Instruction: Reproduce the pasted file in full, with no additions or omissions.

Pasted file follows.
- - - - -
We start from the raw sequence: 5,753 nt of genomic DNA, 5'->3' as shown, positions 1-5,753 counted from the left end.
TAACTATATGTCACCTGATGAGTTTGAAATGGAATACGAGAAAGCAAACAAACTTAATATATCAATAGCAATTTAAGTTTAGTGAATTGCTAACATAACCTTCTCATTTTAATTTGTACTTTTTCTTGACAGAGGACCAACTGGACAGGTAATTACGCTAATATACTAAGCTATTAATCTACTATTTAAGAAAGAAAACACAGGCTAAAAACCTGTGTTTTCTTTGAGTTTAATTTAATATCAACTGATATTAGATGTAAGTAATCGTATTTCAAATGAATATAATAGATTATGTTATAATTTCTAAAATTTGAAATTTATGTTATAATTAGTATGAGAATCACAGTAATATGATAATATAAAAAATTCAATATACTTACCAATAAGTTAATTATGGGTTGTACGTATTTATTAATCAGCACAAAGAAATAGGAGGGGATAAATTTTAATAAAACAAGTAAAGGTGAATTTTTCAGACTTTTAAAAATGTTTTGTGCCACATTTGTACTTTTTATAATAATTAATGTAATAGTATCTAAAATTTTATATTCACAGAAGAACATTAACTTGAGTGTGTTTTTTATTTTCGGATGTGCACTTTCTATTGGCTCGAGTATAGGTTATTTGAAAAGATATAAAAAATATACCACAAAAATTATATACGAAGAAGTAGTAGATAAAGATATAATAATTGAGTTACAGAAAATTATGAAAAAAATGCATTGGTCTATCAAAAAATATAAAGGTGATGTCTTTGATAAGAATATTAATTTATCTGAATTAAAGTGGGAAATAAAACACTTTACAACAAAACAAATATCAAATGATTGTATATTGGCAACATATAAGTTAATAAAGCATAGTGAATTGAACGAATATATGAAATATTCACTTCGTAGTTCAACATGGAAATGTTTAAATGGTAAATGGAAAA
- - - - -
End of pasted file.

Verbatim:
We start from the raw sequence: 5,753 nt of genomic DNA, 5'->3' as shown, positions 1-5,753 counted from the left end.
TAACTATATGTCACCTGATGAGTTTGAAATGGAATACGAGAAAGCAAACAAACTTAATATATCAATAGCAATTTAAGTTTAGTGAATTGCTAACATAACCTTCTCATTTTAATTTGTACTTTTTCTTGACAGAGGACCAACTGGACAGGTAATTACGCTAATATACTAAGCTATTAATCTACTATTTAAGAAAGAAAACACAGGCTAAAAACCTGTGTTTTCTTTGAGTTTAATTTAATATCAACTGATATTAGATGTAAGTAATCGTATTTCAAATGAATATAATAGATTATGTTATAATTTCTAAAATTTGAAATTTATGTTATAATTAGTATGAGAATCACAGTAATATGATAATATAAAAAATTCAATATACTTACCAATAAGTTAATTATGGGTTGTACGTATTTATTAATCAGCACAAAGAAATAGGAGGGGATAAATTTTAATAAAACAAGTAAAGGTGAATTTTTCAGACTTTTAAAAATGTTTTGTGCCACATTTGTACTTTTTATAATAATTAATGTAATAGTATCTAAAATTTTATATTCACAGAAGAACATTAACTTGAGTGTGTTTTTTATTTTCGGATGTGCACTTTCTATTGGCTCGAGTATAGGTTATTTGAAAAGATATAAAAAATATACCACAAAAATTATATACGAAGAAGTAGTAGATAAAGATATAATAATTGAGTTACAGAAAATTATGAAAAAAATGCATTGGTCTATCAAAAAATATAAAGGTGATGTCTTTGATAAGAATATTAATTTATCTGAATTAAAGTGGGAAATAAAACACTTTACAACAAAACAAATATCAAATGATTGTATATTGGCAACATATAAGTTAATAAAGCATAGTGAATTGAACGAATATATGAAATATTCACTTCGTAGTTCAACATGGAAATGTTTAAATGGTAAATGGAAAA